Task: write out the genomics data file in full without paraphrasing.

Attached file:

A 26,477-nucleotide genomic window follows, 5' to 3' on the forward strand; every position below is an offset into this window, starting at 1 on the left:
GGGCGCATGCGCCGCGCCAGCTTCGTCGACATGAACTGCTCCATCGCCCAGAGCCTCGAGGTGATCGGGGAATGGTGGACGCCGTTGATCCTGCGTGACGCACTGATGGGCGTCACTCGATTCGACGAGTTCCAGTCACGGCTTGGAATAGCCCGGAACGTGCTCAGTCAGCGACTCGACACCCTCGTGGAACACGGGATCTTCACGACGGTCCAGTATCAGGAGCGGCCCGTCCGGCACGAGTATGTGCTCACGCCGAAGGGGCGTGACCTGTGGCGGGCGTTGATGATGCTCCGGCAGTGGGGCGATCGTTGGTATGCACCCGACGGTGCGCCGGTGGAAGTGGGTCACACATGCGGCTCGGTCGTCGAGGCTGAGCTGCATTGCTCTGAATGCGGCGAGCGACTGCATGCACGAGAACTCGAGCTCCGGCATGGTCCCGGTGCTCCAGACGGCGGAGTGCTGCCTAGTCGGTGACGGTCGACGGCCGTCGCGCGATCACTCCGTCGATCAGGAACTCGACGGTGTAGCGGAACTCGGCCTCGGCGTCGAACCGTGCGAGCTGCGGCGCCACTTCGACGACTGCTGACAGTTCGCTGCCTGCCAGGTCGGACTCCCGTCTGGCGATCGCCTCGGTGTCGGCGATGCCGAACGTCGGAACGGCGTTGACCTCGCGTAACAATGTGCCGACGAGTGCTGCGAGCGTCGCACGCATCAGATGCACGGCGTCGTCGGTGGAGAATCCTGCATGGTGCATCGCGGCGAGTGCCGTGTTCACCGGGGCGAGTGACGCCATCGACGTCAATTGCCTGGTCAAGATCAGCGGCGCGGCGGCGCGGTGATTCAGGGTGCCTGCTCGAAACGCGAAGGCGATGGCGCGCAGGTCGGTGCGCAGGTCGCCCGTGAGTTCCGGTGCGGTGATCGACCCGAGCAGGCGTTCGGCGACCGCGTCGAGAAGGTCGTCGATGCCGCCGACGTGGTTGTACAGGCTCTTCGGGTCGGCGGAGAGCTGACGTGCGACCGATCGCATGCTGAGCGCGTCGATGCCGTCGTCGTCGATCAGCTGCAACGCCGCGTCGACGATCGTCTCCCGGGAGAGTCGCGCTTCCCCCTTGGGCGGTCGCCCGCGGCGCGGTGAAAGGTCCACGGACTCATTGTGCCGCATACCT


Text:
A 26,477-nucleotide genomic window follows, 5' to 3' on the forward strand; every position below is an offset into this window, starting at 1 on the left:
GGGCGCATGCGCCGCGCCAGCTTCGTCGACATGAACTGCTCCATCGCCCAGAGCCTCGAGGTGATCGGGGAATGGTGGACGCCGTTGATCCTGCGTGACGCACTGATGGGCGTCACTCGATTCGACGAGTTCCAGTCACGGCTTGGAATAGCCCGGAACGTGCTCAGTCAGCGACTCGACACCCTCGTGGAACACGGGATCTTCACGACGGTCCAGTATCAGGAGCGGCCCGTCCGGCACGAGTATGTGCTCACGCCGAAGGGGCGTGACCTGTGGCGGGCGTTGATGATGCTCCGGCAGTGGGGCGATCGTTGGTATGCACCCGACGGTGCGCCGGTGGAAGTGGGTCACACATGCGGCTCGGTCGTCGAGGCTGAGCTGCATTGCTCTGAATGCGGCGAGCGACTGCATGCACGAGAACTCGAGCTCCGGCATGGTCCCGGTGCTCCAGACGGCGGAGTGCTGCCTAGTCGGTGACGGTCGACGGCCGTCGCGCGATCACTCCGTCGATCAGGAACTCGACGGTGTAGCGGAACTCGGCCTCGGCGTCGAACCGTGCGAGCTGCGGCGCCACTTCGACGACTGCTGACAGTTCGCTGCCTGCCAGGTCGGACTCCCGTCTGGCGATCGCCTCGGTGTCGGCGATGCCGAACGTCGGAACGGCGTTGACCTCGCGTAACAATGTGCCGACGAGTGCTGCGAGCGTCGCACGCATCAGATGCACGGCGTCGTCGGTGGAGAATCCTGCATGGTGCATCGCGGCGAGTGCCGTGTTCACCGGGGCGAGTGACGCCATCGACGTCAATTGCCTGGTCAAGATCAGCGGCGCGGCGGCGCGGTGATTCAGGGTGCCTGCTCGAAACGCGAAGGCGATGGCGCGCAGGTCGGTGCGCAGGTCGCCCGTGAGTTCCGGTGCGGTGATCGACCCGAGCAGGCGTTCGGCGACCGCGTCGAGAAGGTCGTCGATGCCGCCGACGTGGTTGTACAGGCTCTTCGGGTCGGCGGAGAGCTGACGTGCGACCGATCGCATGCTGAGCGCGTCGATGCCGTCGTCGTCGATCAGCTGCAACGCCGCGTCGACGATCGTCTCCCGGGAGAGTCGCGCTTCCCCCTTGGGCGGTCGCCCGCGGCGCGGTGAAAGGTCCACGGACTCATTGTGCCGCATACCT